Beats By Samantha

In our first edition of “Beats,” we talk to Native American activist Samantha Eldridge, who travels the country advocating for issues but spends most of her time as an Associate Instructor at the University of Utah. Given Indigenous People’s Day on Monday, we thought it fitting that she would be the ideal inaugural subject. “The best thing about being a person of color is knowing who and where I come from. Our family has lived on this land we call America since time immemorial; long before borders were drawn. Our traditions, culture, and language have been passed on from generations and despite the Federal Government's attempt to assimilate us we are still here,” she says. “Where so few Native American voices have a seat at the table, I am fortunate to be able to advocate for American Indians/Alaska Natives at the national level specifically around social justice issues. My advocacy centers around eliminating the historical and institutional structures that create inequitable policies, practices, and barriers that impede the success of Native American communities.” She says that in Navajo, they have a concept called hózhóogo naasháa doo. It means ‘in beauty I walk.” Beauty not in terms of physical beauty, but rather striving to live in balance and harmony with yourself and the world and reminding us of the beauty that is all around us as we walk through our everyday. She says she carries that with her every day. Read the full “Beats by Samantha” here.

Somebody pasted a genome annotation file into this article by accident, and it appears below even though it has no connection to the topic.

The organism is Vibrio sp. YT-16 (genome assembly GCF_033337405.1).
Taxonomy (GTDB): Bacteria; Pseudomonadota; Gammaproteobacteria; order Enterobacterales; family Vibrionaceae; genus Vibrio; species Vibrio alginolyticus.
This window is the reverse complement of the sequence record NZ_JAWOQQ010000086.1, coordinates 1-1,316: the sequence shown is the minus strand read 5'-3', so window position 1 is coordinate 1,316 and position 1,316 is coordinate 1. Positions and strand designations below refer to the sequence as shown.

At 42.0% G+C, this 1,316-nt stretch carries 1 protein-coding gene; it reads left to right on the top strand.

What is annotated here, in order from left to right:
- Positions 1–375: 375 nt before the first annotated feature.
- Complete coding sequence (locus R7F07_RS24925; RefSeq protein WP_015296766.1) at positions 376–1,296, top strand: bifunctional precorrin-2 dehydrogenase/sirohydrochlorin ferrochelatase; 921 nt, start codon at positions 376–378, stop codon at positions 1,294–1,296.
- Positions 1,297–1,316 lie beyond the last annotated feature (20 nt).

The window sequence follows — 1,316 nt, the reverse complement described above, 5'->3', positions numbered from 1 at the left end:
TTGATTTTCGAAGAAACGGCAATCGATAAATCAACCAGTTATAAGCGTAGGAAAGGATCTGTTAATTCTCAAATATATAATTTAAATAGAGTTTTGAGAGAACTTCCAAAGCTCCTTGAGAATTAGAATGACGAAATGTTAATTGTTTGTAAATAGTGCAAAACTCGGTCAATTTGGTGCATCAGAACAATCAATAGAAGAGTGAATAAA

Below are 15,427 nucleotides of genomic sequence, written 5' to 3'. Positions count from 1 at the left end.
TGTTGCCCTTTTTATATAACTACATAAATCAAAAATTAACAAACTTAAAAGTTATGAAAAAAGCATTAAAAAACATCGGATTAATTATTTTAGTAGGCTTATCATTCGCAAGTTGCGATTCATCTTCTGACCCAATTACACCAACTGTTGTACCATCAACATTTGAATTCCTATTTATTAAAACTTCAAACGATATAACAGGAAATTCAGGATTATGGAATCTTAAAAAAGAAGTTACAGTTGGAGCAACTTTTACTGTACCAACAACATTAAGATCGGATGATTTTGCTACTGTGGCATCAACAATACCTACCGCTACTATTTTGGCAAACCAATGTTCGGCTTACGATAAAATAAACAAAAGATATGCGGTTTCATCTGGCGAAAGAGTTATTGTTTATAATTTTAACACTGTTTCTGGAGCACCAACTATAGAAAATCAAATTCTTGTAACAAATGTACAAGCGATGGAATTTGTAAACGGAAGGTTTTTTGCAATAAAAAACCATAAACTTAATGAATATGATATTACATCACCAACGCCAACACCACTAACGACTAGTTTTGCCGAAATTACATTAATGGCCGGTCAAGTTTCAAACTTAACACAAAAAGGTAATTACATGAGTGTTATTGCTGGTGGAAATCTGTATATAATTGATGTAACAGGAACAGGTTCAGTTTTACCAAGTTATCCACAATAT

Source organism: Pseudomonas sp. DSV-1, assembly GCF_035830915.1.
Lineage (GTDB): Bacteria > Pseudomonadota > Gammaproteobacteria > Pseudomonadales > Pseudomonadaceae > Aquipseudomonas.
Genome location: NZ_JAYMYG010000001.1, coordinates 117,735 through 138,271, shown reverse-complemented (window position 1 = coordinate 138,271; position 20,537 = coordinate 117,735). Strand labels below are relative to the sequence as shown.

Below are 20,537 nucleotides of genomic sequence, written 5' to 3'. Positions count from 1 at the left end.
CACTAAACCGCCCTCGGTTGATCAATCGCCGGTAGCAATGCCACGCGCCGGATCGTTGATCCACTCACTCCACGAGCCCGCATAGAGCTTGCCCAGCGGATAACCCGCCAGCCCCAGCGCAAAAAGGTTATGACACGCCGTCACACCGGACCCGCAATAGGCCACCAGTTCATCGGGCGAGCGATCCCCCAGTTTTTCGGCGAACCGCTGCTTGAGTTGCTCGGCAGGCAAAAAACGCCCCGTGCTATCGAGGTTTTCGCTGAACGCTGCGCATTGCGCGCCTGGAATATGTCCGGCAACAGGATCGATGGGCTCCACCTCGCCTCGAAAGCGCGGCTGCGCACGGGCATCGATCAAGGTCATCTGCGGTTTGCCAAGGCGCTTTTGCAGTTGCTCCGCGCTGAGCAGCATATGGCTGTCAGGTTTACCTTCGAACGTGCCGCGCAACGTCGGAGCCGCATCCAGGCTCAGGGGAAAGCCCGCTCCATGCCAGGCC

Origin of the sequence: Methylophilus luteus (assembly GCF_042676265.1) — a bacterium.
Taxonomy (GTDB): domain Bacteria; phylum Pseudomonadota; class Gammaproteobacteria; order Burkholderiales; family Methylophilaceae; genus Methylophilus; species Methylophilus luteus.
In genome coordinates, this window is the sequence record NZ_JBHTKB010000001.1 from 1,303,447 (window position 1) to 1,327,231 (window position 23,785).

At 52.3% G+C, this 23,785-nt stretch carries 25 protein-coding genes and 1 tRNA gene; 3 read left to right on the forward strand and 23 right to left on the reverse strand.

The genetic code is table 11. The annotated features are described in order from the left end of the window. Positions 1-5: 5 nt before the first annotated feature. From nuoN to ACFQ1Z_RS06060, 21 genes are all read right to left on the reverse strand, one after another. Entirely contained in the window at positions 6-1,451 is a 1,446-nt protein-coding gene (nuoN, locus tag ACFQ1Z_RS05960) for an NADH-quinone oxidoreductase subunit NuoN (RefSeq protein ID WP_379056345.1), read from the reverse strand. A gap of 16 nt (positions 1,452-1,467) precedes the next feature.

Brenda Arredondo